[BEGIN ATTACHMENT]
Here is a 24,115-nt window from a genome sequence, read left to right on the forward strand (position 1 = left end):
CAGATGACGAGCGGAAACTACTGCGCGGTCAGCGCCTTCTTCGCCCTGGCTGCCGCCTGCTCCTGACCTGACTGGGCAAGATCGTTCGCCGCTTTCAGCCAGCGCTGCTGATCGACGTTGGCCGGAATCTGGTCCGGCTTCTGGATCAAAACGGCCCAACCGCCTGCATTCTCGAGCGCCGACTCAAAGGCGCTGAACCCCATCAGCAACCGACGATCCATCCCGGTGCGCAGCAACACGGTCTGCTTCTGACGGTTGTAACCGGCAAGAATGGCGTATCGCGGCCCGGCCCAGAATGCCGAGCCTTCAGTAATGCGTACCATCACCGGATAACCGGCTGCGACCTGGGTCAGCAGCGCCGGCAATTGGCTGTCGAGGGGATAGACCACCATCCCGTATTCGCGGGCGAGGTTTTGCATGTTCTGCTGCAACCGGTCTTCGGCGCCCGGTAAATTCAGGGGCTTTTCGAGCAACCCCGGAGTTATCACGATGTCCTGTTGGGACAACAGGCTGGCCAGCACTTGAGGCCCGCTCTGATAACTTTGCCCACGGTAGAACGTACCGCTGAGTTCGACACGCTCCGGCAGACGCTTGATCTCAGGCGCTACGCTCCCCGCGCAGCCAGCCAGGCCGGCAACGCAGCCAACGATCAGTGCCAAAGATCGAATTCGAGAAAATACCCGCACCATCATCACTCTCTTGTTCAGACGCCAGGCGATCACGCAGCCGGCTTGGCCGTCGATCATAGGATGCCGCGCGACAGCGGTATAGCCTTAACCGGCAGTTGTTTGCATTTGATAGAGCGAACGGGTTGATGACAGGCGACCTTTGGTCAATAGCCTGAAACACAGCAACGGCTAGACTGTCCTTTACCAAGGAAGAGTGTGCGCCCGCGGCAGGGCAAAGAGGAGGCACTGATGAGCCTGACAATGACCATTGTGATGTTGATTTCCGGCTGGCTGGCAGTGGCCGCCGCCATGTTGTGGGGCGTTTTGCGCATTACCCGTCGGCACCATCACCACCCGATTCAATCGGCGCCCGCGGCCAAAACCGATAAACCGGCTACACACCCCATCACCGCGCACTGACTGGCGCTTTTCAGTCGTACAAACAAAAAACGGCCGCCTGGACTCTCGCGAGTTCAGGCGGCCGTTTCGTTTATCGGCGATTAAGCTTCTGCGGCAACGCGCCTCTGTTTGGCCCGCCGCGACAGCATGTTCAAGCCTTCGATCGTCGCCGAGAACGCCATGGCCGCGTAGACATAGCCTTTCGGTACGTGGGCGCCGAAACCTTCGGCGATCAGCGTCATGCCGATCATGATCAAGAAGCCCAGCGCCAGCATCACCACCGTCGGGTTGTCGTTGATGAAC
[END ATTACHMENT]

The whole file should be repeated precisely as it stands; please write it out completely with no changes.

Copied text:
Here is a 24,115-nt window from a genome sequence, read left to right on the forward strand (position 1 = left end):
CAGATGACGAGCGGAAACTACTGCGCGGTCAGCGCCTTCTTCGCCCTGGCTGCCGCCTGCTCCTGACCTGACTGGGCAAGATCGTTCGCCGCTTTCAGCCAGCGCTGCTGATCGACGTTGGCCGGAATCTGGTCCGGCTTCTGGATCAAAACGGCCCAACCGCCTGCATTCTCGAGCGCCGACTCAAAGGCGCTGAACCCCATCAGCAACCGACGATCCATCCCGGTGCGCAGCAACACGGTCTGCTTCTGACGGTTGTAACCGGCAAGAATGGCGTATCGCGGCCCGGCCCAGAATGCCGAGCCTTCAGTAATGCGTACCATCACCGGATAACCGGCTGCGACCTGGGTCAGCAGCGCCGGCAATTGGCTGTCGAGGGGATAGACCACCATCCCGTATTCGCGGGCGAGGTTTTGCATGTTCTGCTGCAACCGGTCTTCGGCGCCCGGTAAATTCAGGGGCTTTTCGAGCAACCCCGGAGTTATCACGATGTCCTGTTGGGACAACAGGCTGGCCAGCACTTGAGGCCCGCTCTGATAACTTTGCCCACGGTAGAACGTACCGCTGAGTTCGACACGCTCCGGCAGACGCTTGATCTCAGGCGCTACGCTCCCCGCGCAGCCAGCCAGGCCGGCAACGCAGCCAACGATCAGTGCCAAAGATCGAATTCGAGAAAATACCCGCACCATCATCACTCTCTTGTTCAGACGCCAGGCGATCACGCAGCCGGCTTGGCCGTCGATCATAGGATGCCGCGCGACAGCGGTATAGCCTTAACCGGCAGTTGTTTGCATTTGATAGAGCGAACGGGTTGATGACAGGCGACCTTTGGTCAATAGCCTGAAACACAGCAACGGCTAGACTGTCCTTTACCAAGGAAGAGTGTGCGCCCGCGGCAGGGCAAAGAGGAGGCACTGATGAGCCTGACAATGACCATTGTGATGTTGATTTCCGGCTGGCTGGCAGTGGCCGCCGCCATGTTGTGGGGCGTTTTGCGCATTACCCGTCGGCACCATCACCACCCGATTCAATCGGCGCCCGCGGCCAAAACCGATAAACCGGCTACACACCCCATCACCGCGCACTGACTGGCGCTTTTCAGTCGTACAAACAAAAAACGGCCGCCTGGACTCTCGCGAGTTCAGGCGGCCGTTTCGTTTATCGGCGATTAAGCTTCTGCGGCAACGCGCCTCTGTTTGGCCCGCCGCGACAGCATGTTCAAGCCTTCGATCGTCGCCGAGAACGCCATGGCCGCGTAGACATAGCCTTTCGGTACGTGGGCGCCGAAACCTTCGGCGATCAGCGTCATGCCGATCATGATCAAGAAGCCCAGCGCCAGCATCACCACCGTCGGGTTGTCGTTGATGAAC